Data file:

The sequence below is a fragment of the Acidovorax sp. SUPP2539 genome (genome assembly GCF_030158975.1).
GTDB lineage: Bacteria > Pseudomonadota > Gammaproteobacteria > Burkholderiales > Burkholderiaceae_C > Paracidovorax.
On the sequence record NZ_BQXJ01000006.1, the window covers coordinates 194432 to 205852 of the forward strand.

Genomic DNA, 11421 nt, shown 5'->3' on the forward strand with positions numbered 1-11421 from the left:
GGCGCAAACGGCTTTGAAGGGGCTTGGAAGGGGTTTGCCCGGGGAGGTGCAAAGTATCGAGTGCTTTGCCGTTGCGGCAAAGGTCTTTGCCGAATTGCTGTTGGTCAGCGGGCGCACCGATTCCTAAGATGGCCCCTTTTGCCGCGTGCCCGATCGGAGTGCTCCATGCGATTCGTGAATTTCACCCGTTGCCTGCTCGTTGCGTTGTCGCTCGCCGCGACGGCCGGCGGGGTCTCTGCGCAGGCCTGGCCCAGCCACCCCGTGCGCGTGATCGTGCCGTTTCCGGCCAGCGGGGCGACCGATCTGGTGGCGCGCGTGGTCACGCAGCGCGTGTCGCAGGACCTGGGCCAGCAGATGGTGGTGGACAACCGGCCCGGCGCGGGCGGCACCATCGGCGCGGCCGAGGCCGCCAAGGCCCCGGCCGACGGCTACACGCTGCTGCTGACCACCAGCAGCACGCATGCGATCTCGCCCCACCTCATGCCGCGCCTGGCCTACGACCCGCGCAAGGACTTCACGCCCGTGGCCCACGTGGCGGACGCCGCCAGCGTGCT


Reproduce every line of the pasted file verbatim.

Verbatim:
The sequence below is a fragment of the Acidovorax sp. SUPP2539 genome (genome assembly GCF_030158975.1).
GTDB lineage: Bacteria > Pseudomonadota > Gammaproteobacteria > Burkholderiales > Burkholderiaceae_C > Paracidovorax.
On the sequence record NZ_BQXJ01000006.1, the window covers coordinates 194432 to 205852 of the forward strand.

Genomic DNA, 11421 nt, shown 5'->3' on the forward strand with positions numbered 1-11421 from the left:
GGCGCAAACGGCTTTGAAGGGGCTTGGAAGGGGTTTGCCCGGGGAGGTGCAAAGTATCGAGTGCTTTGCCGTTGCGGCAAAGGTCTTTGCCGAATTGCTGTTGGTCAGCGGGCGCACCGATTCCTAAGATGGCCCCTTTTGCCGCGTGCCCGATCGGAGTGCTCCATGCGATTCGTGAATTTCACCCGTTGCCTGCTCGTTGCGTTGTCGCTCGCCGCGACGGCCGGCGGGGTCTCTGCGCAGGCCTGGCCCAGCCACCCCGTGCGCGTGATCGTGCCGTTTCCGGCCAGCGGGGCGACCGATCTGGTGGCGCGCGTGGTCACGCAGCGCGTGTCGCAGGACCTGGGCCAGCAGATGGTGGTGGACAACCGGCCCGGCGCGGGCGGCACCATCGGCGCGGCCGAGGCCGCCAAGGCCCCGGCCGACGGCTACACGCTGCTGCTGACCACCAGCAGCACGCATGCGATCTCGCCCCACCTCATGCCGCGCCTGGCCTACGACCCGCGCAAGGACTTCACGCCCGTGGCCCACGTGGCGGACGCCGCCAGCGTGCT